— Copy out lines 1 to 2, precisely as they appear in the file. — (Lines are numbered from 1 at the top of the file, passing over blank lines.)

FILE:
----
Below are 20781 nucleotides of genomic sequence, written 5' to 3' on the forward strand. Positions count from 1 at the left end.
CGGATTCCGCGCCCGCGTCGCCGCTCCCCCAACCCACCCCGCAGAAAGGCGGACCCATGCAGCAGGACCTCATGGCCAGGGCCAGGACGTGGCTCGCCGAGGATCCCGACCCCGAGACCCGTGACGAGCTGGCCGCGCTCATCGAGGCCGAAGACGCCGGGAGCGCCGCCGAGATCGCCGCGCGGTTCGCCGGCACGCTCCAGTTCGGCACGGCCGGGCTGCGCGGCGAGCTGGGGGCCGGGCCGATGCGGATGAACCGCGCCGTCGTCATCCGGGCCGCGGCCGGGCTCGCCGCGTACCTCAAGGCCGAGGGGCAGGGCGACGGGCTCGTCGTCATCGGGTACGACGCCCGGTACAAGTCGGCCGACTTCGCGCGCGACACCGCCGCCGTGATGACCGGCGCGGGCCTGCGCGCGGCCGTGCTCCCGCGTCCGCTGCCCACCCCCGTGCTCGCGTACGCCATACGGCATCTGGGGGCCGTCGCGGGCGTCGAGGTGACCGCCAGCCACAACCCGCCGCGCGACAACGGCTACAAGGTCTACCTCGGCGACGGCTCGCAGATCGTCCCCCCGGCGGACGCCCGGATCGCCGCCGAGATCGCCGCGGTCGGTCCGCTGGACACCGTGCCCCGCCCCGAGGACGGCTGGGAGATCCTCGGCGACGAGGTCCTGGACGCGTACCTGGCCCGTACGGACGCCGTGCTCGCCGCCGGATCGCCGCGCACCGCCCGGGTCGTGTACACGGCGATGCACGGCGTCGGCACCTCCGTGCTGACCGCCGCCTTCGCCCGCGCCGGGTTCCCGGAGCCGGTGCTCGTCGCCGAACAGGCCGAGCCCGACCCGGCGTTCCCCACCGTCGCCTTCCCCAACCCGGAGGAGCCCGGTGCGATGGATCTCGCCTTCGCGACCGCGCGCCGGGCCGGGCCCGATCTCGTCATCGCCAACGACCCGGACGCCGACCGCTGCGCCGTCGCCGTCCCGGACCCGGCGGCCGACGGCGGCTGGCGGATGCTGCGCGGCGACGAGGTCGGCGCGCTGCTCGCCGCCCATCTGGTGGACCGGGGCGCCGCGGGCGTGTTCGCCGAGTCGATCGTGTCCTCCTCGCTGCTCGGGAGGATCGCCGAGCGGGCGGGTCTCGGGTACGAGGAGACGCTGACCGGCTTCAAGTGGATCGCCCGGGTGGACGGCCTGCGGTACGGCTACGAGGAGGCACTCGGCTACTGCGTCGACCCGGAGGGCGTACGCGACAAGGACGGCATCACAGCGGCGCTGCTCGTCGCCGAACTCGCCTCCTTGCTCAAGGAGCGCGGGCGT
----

Below are 20781 nucleotides of genomic sequence, written 5' to 3' on the forward strand. Positions count from 1 at the left end.
CGGATTCCGCGCCCGCGTCGCCGCTCCCCCAACCCACCCCGCAGAAAGGCGGACCCATGCAGCAGGACCTCATGGCCAGGGCCAGGACGTGGCTCGCCGAGGATCCCGACCCCGAGACCCGTGACGAGCTGGCCGCGCTCATCGAGGCCGAAGACGCCGGGAGCGCCGCCGAGATCGCCGCGCGGTTCGCCGGCACGCTCCAGTTCGGCACGGCCGGGCTGCGCGGCGAGCTGGGGGCCGGGCCGATGCGGATGAACCGCGCCGTCGTCATCCGGGCCGCGGCCGGGCTCGCCGCGTACCTCAAGGCCGAGGGGCAGGGCGACGGGCTCGTCGTCATCGGGTACGACGCCCGGTACAAGTCGGCCGACTTCGCGCGCGACACCGCCGCCGTGATGACCGGCGCGGGCCTGCGCGCGGCCGTGCTCCCGCGTCCGCTGCCCACCCCCGTGCTCGCGTACGCCATACGGCATCTGGGGGCCGTCGCGGGCGTCGAGGTGACCGCCAGCCACAACCCGCCGCGCGACAACGGCTACAAGGTCTACCTCGGCGACGGCTCGCAGATCGTCCCCCCGGCGGACGCCCGGATCGCCGCCGAGATCGCCGCGGTCGGTCCGCTGGACACCGTGCCCCGCCCCGAGGACGGCTGGGAGATCCTCGGCGACGAGGTCCTGGACGCGTACCTGGCCCGTACGGACGCCGTGCTCGCCGCCGGATCGCCGCGCACCGCCCGGGTCGTGTACACGGCGATGCACGGCGTCGGCACCTCCGTGCTGACCGCCGCCTTCGCCCGCGCCGGGTTCCCGGAGCCGGTGCTCGTCGCCGAACAGGCCGAGCCCGACCCGGCGTTCCCCACCGTCGCCTTCCCCAACCCGGAGGAGCCCGGTGCGATGGATCTCGCCTTCGCGACCGCGCGCCGGGCCGGGCCCGATCTCGTCATCGCCAACGACCCGGACGCCGACCGCTGCGCCGTCGCCGTCCCGGACCCGGCGGCCGACGGCGGCTGGCGGATGCTGCGCGGCGACGAGGTCGGCGCGCTGCTCGCCGCCCATCTGGTGGACCGGGGCGCCGCGGGCGTGTTCGCCGAGTCGATCGTGTCCTCCTCGCTGCTCGGGAGGATCGCCGAGCGGGCGGGTCTCGGGTACGAGGAGACGCTGACCGGCTTCAAGTGGATCGCCCGGGTGGACGGCCTGCGGTACGGCTACGAGGAGGCACTCGGCTACTGCGTCGACCCGGAGGGCGTACGCGACAAGGACGGCATCACAGCGGCGCTGCTCGTCGCCGAACTCGCCTCCTTGCTCAAGGAGCGCGGGCGT